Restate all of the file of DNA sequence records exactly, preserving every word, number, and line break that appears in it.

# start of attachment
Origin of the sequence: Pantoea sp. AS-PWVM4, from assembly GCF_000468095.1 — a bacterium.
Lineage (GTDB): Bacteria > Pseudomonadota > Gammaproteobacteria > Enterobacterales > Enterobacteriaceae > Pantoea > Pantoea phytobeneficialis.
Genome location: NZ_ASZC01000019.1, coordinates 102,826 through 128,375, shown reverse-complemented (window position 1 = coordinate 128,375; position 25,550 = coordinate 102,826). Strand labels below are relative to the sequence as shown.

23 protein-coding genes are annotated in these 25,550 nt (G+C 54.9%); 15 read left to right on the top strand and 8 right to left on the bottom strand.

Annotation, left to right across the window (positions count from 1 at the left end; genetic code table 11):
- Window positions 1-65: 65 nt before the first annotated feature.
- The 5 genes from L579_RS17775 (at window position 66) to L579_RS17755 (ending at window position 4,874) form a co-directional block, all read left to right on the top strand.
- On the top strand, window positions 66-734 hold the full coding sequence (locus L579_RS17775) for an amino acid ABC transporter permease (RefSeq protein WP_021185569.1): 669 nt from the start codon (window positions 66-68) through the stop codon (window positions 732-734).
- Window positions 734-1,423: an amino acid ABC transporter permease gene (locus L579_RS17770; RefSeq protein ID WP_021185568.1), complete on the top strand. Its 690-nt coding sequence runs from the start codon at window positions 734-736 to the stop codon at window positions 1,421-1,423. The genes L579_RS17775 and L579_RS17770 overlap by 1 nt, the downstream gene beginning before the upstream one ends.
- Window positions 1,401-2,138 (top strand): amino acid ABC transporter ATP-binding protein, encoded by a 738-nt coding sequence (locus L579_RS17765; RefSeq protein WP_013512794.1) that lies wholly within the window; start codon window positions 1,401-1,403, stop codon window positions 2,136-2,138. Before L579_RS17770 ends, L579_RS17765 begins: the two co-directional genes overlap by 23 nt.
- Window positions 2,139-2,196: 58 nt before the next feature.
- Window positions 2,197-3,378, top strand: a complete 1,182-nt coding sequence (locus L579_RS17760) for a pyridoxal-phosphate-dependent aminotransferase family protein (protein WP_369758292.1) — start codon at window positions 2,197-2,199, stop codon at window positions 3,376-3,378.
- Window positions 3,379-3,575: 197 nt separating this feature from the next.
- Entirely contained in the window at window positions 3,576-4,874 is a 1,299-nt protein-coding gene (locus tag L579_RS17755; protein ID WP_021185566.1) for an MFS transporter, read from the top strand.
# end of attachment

Origin of the sequence: Pantoea sp. AS-PWVM4, from assembly GCF_000468095.1 — a bacterium.
Lineage (GTDB): Bacteria > Pseudomonadota > Gammaproteobacteria > Enterobacterales > Enterobacteriaceae > Pantoea > Pantoea phytobeneficialis.
Genome location: NZ_ASZC01000019.1, coordinates 102,826 through 128,375, shown reverse-complemented (window position 1 = coordinate 128,375; position 25,550 = coordinate 102,826). Strand labels below are relative to the sequence as shown.

23 protein-coding genes are annotated in these 25,550 nt (G+C 54.9%); 15 read left to right on the top strand and 8 right to left on the bottom strand.

Annotation, left to right across the window (positions count from 1 at the left end; genetic code table 11):
- Window positions 1-65: 65 nt before the first annotated feature.
- The 5 genes from L579_RS17775 (at window position 66) to L579_RS17755 (ending at window position 4,874) form a co-directional block, all read left to right on the top strand.
- On the top strand, window positions 66-734 hold the full coding sequence (locus L579_RS17775) for an amino acid ABC transporter permease (RefSeq protein WP_021185569.1): 669 nt from the start codon (window positions 66-68) through the stop codon (window positions 732-734).
- Window positions 734-1,423: an amino acid ABC transporter permease gene (locus L579_RS17770; RefSeq protein ID WP_021185568.1), complete on the top strand. Its 690-nt coding sequence runs from the start codon at window positions 734-736 to the stop codon at window positions 1,421-1,423. The genes L579_RS17775 and L579_RS17770 overlap by 1 nt, the downstream gene beginning before the upstream one ends.
- Window positions 1,401-2,138 (top strand): amino acid ABC transporter ATP-binding protein, encoded by a 738-nt coding sequence (locus L579_RS17765; RefSeq protein WP_013512794.1) that lies wholly within the window; start codon window positions 1,401-1,403, stop codon window positions 2,136-2,138. Before L579_RS17770 ends, L579_RS17765 begins: the two co-directional genes overlap by 23 nt.
- Window positions 2,139-2,196: 58 nt before the next feature.
- Window positions 2,197-3,378, top strand: a complete 1,182-nt coding sequence (locus L579_RS17760) for a pyridoxal-phosphate-dependent aminotransferase family protein (protein WP_369758292.1) — start codon at window positions 2,197-2,199, stop codon at window positions 3,376-3,378.
- Window positions 3,379-3,575: 197 nt separating this feature from the next.
- Entirely contained in the window at window positions 3,576-4,874 is a 1,299-nt protein-coding gene (locus tag L579_RS17755; protein ID WP_021185566.1) for an MFS transporter, read from the top strand.